CHICAGO — The Orlando Magic won the NBA draft lottery Tuesday night and landed the No. 1 overall pick for the first time since they got Dwight Howard in 2004.
It's the fourth time lottery luck struck for the Magic, who won in back-to-back years in 1992 and 1993, taking Shaquille O'Neal and then trading the rights to Chris Webber for Penny Hardaway.
Orlando finished with the worst record in the Eastern Conference at 22-60 and missed the playoffs for the eighth time in 10 years. But they got a huge win in the lottery, where they had a 14% chance landing the top pick.
Duke’s Paolo Banchero, Gonzaga’s Chet Holmgren, Purdue’s Jaden Ivey and Auburn’s Jabari Smith are widely considered the most likely candidates to be taken first. The draft is June 23 in New York.
Oklahoma City got the second pick, followed by Houston and Sacramento. The Kings moved up from the No. 7 spot entering the lottery.
Detroit picks fifth, with Indiana, Portland, New Orleans and Washington rounding out the top 10. The rest of the lottery results are: New York, Oklahoma City, Charlotte and Cleveland.
The lottery, with 14 ping pong balls numbered 1 through 14 placed into a hopper, sets the first four picks. The remainder of the non-playoff teams go in reverse order of their finish.
Houston, Orlando and Detroit had the best odds of winning the lottery at 14%. All three had young teams that finished at the bottom of the NBA.
The Magic are committed to building through the draft after trading veterans Nikola Vucevic and Aaron Gordon in March 2021 for first-round draft picks in 2023 and 2025. But they were missing two of the young players they are trying to build around last season with Jonathan Issac and Markelle Fultz recovering from knee injuries.
New Orleans might be one of the biggest winners as the lone playoff team with a lottery pick. The Pelicans got it in the 2019 trade that sent Anthony Davis to the Lakers.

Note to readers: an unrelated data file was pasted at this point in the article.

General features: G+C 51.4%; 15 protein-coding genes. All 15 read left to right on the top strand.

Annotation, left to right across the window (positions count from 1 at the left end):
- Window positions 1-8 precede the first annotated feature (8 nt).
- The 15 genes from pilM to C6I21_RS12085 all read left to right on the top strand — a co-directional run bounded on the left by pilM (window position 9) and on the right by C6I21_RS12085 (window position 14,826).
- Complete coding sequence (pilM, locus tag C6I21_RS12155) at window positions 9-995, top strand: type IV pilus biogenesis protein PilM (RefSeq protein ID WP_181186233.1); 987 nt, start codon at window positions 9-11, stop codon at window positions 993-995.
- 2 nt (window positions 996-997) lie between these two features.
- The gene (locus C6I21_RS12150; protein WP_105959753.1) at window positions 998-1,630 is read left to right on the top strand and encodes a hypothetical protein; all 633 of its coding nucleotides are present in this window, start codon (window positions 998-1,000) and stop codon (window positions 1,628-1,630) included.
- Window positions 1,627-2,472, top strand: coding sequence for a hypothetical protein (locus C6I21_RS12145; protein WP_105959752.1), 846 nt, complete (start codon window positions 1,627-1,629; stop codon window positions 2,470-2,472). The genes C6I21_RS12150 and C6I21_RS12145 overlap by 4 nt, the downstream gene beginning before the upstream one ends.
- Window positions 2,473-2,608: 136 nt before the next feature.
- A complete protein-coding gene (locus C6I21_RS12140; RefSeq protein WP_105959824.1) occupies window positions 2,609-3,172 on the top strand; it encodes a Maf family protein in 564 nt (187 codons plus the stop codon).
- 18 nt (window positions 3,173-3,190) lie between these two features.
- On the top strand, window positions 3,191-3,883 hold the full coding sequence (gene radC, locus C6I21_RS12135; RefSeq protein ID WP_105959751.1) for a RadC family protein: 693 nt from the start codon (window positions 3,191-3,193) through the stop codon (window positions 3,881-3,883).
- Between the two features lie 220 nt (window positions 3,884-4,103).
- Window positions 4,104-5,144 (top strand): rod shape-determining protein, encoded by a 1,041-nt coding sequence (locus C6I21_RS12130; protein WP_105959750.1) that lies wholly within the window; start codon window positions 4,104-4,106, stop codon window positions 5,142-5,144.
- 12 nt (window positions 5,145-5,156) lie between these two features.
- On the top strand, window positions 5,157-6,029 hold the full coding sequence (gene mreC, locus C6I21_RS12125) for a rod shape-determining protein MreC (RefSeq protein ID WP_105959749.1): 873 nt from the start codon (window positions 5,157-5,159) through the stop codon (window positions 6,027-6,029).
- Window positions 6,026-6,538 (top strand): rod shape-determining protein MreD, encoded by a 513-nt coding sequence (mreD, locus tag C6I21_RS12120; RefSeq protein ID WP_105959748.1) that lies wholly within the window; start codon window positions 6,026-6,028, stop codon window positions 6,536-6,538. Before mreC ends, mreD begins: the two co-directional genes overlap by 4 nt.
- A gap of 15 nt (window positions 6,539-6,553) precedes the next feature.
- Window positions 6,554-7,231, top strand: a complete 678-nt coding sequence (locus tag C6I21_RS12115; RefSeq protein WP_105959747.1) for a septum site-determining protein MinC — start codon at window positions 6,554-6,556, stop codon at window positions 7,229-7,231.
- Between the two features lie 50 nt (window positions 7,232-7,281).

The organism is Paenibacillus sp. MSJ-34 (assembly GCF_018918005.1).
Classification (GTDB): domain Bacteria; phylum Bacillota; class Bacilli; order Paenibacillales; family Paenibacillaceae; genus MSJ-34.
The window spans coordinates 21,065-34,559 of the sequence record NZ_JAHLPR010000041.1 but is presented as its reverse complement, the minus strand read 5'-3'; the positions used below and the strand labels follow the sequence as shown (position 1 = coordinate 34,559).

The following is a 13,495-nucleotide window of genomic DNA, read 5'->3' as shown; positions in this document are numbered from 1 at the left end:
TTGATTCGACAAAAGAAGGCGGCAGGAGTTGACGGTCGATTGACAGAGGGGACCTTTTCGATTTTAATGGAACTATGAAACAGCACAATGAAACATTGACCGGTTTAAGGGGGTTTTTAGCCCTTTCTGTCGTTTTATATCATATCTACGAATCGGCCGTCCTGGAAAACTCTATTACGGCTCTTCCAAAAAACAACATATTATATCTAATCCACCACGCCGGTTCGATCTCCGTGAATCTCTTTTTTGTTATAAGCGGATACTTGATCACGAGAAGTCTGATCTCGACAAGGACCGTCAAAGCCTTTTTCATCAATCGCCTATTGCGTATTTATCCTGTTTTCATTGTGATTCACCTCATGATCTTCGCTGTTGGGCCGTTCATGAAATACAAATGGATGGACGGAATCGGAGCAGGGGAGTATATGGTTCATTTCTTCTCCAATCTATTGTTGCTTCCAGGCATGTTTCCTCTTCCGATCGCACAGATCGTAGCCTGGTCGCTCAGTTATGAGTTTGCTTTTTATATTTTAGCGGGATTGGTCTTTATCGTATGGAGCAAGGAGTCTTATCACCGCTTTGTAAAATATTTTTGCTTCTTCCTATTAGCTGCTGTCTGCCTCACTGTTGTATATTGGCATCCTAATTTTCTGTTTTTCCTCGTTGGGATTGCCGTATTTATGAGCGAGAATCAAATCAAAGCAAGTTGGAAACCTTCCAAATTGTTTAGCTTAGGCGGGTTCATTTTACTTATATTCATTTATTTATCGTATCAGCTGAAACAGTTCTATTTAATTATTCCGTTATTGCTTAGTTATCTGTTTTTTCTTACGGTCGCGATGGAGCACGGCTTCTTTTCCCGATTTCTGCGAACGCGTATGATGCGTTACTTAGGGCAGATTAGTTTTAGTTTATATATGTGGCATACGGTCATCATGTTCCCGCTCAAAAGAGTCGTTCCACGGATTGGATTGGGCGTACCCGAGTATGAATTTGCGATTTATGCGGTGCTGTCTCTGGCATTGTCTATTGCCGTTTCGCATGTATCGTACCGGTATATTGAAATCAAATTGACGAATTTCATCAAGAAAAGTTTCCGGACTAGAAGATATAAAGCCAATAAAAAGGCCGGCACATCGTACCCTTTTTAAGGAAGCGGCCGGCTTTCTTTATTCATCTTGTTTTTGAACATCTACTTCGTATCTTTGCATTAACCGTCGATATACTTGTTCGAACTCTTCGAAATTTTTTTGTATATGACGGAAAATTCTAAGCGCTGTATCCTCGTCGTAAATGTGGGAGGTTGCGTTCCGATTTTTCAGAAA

With Los Angeles struggling to a 33-49 record, eighth worst in the NBA, that put the Pelicans in position to cash in. They needed the pick to fall in the top-10 in order to keep it, and there was a 99.6% chance of that.
Now, they’re in position to add a lottery pick to go with All-Star Brandon Ingram.
Banchero, Holmgren and Smith decided to turn pro after one college season while Ivey spent two years at Purdue.
The 6-foot-10, 250-pound Banchero was viewed as a likely one-and-done player before he arrived at Duke from Seattle as part of a talented recruited class. He lived up to it, helping the Blue Devils reach now-retired coach Mike Krzyzewski’s record 13th Final Four before losing to archrival North Carolina.
With his strength and perimeter skills, Banchero averaged 17.2 points and 7.8 rebounds. He scored 20 or more 15 times while failing to reach double figures only twice in 39 games.
Holmgren, a 7-footer with the ability to pass and handle the ball like a guard, was one of the most highly touted recruits ever for Gonzaga. He was the West Coast Conference newcomer of the year, defensive player of the year and a first-team all-conference selection. He averaged 14.1 points, 9.9 rebounds and 3.6 blocks per game, and was a third-team AP All-American.
Smith also lived up to his billing as one of the top recruits ever for Auburn. The Tigers earned their first No. 1 ranking and spent three weeks in the top spot. The 6-10, 220-pounder from Fayetteville, Georgia, was a second-team, All-American and the SEC freshman of the year. He led Auburn in scoring, averaging 16.9 points and 7.4 rebounds. Smith was also the Tigers’ top 3-point shooter after making 79 of 188 attempts (43%).
The rest of the first round is slotted this way: Charlotte at No. 15, followed by Atlanta, Houston, Chicago, Minnesota, San Antonio, Toronto, Denver, Memphis, Houston (from Brooklyn through the James Harden trade), Milwaukee, San Antonio, Dallas, Miami, Golden State, Memphis and Oklahoma City.